Algorithms are an integral part of data science. This post is about fast-tracking that study and panning some essential algorithms concepts for the data scientists in an easy to understand way.

Algorithms are an integral part of data science. While most of us data scientists don’t take a proper algorithms course while studying, they are important all the same.

Many companies ask data structures and algorithms as part of their interview process for hiring data scientists.

Now the question that many people ask here is what is the use of asking a data scientist such questions. *The way I like to describe it is that a data structure question may be thought of as a coding aptitude test.*

*We all have given aptitude tests at various stages of our life, and while they are not a perfect proxy to judge someone, almost nothing ever really is.* So, why not a standard algorithm test to judge people’s coding ability.

But let’s not kid ourselves, they will require the same zeal to crack as your Data Science interviews, and thus, you might want to give some time for the study of algorithms.

*This post is about fast-tracking that study and panning some essential algorithms concepts for the data scientists in an easy to understand way.*

Recursion is where a function being defined is applied within its own definition. Put simply; recursion is when a function calls itself. Google does something pretty interesting when you search for recursion there.

Hope you get the joke. While recursion may seem a little bit daunting to someone just starting, it is pretty simple to understand. And it is a beautiful concept once you know it.

The best example I find for explaining recursion is to calculate the factorial of a number.

```
def factorial(n):
if n==0:
return 1
return n*factorial(n-1)
```

We can see how factorial is a recursive function quite easily.

`Factorial(n) = n*Factorial(n-1)`

*So how does it translates to programming?*

A function for a recursive call generally consists of two things:

- A base case — The case where the recursion ends.
- A recursive formulation- a formulaic way to move towards the base case.

A lot of problems you end up solving are recursive. It applies to data science, as well.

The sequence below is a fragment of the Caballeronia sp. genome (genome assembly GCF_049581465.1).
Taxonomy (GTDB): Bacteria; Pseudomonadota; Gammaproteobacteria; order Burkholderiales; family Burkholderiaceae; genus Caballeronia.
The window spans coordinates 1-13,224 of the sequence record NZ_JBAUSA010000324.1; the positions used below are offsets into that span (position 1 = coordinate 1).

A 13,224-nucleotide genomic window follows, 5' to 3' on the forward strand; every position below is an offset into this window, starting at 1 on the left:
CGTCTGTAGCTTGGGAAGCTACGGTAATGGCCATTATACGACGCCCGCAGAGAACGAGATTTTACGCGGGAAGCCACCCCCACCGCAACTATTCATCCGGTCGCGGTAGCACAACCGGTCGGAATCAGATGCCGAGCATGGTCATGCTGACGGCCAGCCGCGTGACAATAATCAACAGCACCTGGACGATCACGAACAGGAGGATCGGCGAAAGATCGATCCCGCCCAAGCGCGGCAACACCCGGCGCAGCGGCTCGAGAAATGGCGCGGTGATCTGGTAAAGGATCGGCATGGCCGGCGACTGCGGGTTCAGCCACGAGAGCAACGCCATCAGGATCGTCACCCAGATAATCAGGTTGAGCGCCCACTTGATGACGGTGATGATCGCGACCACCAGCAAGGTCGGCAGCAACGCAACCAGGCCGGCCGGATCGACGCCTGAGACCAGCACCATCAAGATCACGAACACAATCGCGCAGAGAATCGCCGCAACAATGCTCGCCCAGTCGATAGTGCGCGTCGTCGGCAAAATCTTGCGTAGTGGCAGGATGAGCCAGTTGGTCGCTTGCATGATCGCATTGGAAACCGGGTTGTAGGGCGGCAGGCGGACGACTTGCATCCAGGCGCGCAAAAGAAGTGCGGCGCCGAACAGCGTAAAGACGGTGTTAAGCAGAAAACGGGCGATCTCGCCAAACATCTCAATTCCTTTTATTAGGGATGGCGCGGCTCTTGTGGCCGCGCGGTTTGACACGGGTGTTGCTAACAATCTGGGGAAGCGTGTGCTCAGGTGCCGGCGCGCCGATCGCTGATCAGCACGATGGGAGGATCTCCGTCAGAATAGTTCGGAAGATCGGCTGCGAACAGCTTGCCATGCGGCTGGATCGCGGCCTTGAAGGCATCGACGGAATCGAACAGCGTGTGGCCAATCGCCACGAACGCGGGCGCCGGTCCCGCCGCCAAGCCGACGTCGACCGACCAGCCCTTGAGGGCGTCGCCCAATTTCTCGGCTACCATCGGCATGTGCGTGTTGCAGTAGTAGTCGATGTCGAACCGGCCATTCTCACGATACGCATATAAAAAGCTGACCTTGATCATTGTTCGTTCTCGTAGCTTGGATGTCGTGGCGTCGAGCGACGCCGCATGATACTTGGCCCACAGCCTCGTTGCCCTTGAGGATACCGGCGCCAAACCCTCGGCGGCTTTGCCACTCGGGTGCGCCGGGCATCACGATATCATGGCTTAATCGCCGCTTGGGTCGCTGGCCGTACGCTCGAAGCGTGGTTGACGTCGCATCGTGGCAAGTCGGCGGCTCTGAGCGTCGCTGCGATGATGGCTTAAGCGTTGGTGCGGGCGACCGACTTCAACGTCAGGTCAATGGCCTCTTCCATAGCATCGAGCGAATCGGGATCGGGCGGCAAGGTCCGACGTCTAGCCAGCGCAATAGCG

For example, A decision tree is just a binary tree, and tree algorithms are generally recursive. Or, we do use sort in a lot of times. The algorithm responsible for that is called ** mergesort,** which in itself is a recursive algorithm. Another one is

Now we have got a basic hang of recursion, let us try to find the nth Fibonacci Number. Fibonacci series is a series of numbers in which each number ( *Fibonacci number* ) is the sum of the two preceding numbers. The simplest is the series 1, 1, 2, 3, 5, 8, etc. The answer is:

```
def fib(n):
if n<=1:
return 1
return fib(n-1) + fib(n-2)
```

*But do you spot the problem here?*

If you try to calculate fib(n=7) it runs fib(5) twice, fib(4) thrice, fib(3) five times. As n becomes larger, a lot of calls are made for the same number, and our recursive function calculates it again and again.

Can we do better? Yes, we can. We can change our implementation a little bit an add a dictionary to add some storage to our method. Now, this memo dictionary gets updated any time a number has been calculated. If that number appears again, we don’t calculate it again but give results from the memo dictionary. This addition of storage is called ** Memoization**.

```
memo = {}
def fib_memo(n):
if n in memo:
return memo[n]
if n<=1:
memo[n]=1
return 1
memo[n] = fib_memo(n-1) + fib_memo(n-2)
return memo[n]
```

Usually, I like to write the recursive function first, and if it is making a lot of calls to the same parameters again and again, I add a dictionary to memorize solutions.

*How much does it help?*